Pharmacokinetic properties and tolerability of single-dose terbutaline in patients with severe asthma treated in the pediatric intensive care unit

Daniel J. Lebovitz, Paul G. Smith, Maryann O'Riordan, Michael D. Reed

Research output: Contribution to journalArticlepeer-review

4 Scopus citations

Abstract

Background: Asthmatic children requiring treatment in the pediatric intensive care unit (PICU) receive aggressive drug therapy that may include IV administration of β 2-receptor agonists to prevent progression to life-threatening respiratory failure. The only pharmacologic agent in this class currently available for parenteral use in the United States is terbutaline. Study of IV dosing of terbutaline in the pediatric population has been limited. Objective: The aim of this study was to determine the pharmacokinetic (PK) properties and tolerability of single-dose terbutaline in pediatric patients across a broad age range who were admitted to the PICU and were receiving maximal conventional asthma drug therapy. Methods: This study was conducted at the PICU at Rainbow Babies and Children's Hospital (Cleveland, Ohio). Patients aged 6 months to 16 years with severe exacerbation of reactive airways disease and who were undergoing maximal conventional therapy and had an arterial catheter were enrolled. Patients were arbitrarily assigned to receive a single IV infusion of 1 of 3 doses of terbutaline (10, 20, or 30 μg/kg), infused over 5 minutes. Blood samples were obtained for the determination of plasma terbutaline concentrations just before terbutaline was administered (baseline), immediately on completion of the IV infusion, and at 10, 20, and 40 minutes and 1, 2, 4, 8, 16, 32, 48, and 72 hours after the 5-minute infusion. PK properties (elimination half-life [tl2], mean residence time [MRT], apparent steady-state volume of distribution [Vd ss], and total body clearance [CI]) were determined and adverse effects were recorded. Results: The determination of terbutaline PK properties was possible in 50 of 56 enrolled patients (31 boys, 19 girls; mean [SD] age, 6.5 [4.5] years). The PK properties of terbutaline were linear over the dose range studied and, with the exception of the expected dose-dependent increases in peak terbutaline plasma concentration and area under the terbutaline plasma concentration-time curve, no statistically significant differences were observed in PK relative to dose. Therefore, we pooled the data for all subsequent analyses. Statistically significant correlations with patient age were observed with tl2 (r = 0.4, P < 0.006), MRT (r = 0.4, P < 0.002), and Vdss (r = 0.33, P < 0.02), but not C1 (r = -0.03, P = NS). Single-dose terbutaline administration was generally well tolerated. Conclusions: Single-dose IV terbutaline was well tolerated in this study. In maximally treated asthmatic patients in the PICU, terbutaline elimination may be more rapid than in nonacutely ill children. These PK data suggest that if the drug is to be administered intravenously, the continuous IV infusion method, including loading doses for any subsequent dose escalations, may be the most appropriate. The influence of age and safety of long-term, continuous terbutaline IV infusion requires further study.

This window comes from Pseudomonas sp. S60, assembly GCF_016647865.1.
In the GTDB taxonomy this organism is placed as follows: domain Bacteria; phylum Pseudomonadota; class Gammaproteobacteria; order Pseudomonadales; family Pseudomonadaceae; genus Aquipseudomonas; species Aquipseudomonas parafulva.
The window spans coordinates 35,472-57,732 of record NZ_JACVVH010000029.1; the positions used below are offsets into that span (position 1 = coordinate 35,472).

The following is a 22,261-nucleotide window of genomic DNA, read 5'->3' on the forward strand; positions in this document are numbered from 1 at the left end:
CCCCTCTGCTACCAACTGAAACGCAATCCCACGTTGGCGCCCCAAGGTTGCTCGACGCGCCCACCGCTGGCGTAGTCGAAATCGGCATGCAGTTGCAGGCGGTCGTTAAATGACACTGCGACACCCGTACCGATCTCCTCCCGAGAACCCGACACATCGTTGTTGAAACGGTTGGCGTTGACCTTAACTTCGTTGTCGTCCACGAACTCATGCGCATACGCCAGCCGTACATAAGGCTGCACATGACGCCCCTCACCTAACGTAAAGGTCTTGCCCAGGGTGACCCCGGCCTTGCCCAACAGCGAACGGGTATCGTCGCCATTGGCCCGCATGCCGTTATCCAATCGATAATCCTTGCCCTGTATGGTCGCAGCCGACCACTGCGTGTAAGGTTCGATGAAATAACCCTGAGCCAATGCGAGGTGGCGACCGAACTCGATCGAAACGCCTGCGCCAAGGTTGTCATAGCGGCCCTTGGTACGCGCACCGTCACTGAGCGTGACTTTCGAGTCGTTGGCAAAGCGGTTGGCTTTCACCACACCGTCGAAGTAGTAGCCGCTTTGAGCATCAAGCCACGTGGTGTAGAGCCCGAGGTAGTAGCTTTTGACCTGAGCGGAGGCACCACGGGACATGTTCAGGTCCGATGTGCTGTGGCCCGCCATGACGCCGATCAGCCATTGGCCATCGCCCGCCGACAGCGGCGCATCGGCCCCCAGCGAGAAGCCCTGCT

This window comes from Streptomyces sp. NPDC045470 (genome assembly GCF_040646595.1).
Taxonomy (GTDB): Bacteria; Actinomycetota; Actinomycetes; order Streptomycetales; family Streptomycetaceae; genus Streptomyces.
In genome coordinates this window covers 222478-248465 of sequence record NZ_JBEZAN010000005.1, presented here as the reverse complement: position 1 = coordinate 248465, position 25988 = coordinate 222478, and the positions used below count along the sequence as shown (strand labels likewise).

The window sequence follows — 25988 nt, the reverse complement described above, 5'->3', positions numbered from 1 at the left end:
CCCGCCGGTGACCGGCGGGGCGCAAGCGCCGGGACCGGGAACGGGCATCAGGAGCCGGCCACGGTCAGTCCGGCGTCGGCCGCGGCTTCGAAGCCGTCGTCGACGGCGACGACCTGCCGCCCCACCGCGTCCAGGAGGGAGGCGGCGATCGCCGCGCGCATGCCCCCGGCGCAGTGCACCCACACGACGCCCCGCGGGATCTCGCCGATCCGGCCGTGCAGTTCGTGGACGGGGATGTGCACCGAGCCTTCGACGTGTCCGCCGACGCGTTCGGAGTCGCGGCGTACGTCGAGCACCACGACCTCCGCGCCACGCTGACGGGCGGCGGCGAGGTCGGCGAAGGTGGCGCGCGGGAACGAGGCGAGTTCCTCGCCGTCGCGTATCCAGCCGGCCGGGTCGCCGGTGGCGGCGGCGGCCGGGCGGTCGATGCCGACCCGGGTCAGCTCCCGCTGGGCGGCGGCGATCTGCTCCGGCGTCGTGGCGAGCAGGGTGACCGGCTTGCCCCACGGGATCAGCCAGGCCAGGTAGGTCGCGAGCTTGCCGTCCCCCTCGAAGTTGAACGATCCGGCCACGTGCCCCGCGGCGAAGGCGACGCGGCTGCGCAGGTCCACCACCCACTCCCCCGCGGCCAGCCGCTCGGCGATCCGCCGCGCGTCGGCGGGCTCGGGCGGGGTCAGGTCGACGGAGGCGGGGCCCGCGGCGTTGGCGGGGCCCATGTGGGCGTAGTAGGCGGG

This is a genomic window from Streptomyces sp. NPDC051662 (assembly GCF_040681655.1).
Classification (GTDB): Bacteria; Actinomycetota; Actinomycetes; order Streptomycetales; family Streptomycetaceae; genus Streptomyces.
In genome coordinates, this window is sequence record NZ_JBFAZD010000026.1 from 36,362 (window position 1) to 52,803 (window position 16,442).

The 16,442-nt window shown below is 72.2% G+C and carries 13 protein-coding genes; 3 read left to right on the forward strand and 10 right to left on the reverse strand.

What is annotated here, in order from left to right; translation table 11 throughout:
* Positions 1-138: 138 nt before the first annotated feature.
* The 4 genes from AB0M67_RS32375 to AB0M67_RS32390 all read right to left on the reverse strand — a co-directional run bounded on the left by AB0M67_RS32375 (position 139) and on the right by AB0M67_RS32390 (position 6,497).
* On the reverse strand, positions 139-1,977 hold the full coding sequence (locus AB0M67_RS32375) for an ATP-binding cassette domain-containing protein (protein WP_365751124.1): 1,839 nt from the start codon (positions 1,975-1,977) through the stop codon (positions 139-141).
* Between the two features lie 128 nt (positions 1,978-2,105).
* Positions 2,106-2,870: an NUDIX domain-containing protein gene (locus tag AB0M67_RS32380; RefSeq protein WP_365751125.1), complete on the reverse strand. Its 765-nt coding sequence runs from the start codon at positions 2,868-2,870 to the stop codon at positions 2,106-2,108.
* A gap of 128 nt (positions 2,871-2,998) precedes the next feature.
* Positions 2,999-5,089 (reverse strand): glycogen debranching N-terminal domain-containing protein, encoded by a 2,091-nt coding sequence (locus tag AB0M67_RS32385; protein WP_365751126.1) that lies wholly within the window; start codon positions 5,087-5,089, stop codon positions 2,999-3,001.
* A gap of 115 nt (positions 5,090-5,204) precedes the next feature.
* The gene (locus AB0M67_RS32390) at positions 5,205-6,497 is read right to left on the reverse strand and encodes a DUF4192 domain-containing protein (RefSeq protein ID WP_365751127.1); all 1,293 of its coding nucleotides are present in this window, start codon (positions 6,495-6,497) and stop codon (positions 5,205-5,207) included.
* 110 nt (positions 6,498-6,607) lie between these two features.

Original languageEnglish
Pages (from-to)98-109
Number of pages12
JournalCurrent Therapeutic Research - Clinical and Experimental
Volume65
Issue number1
DOIs
StatePublished - Jan 2004

Keywords

  • asthma
  • children
  • intensive care
  • pharmacokinetics
  • terbutaline

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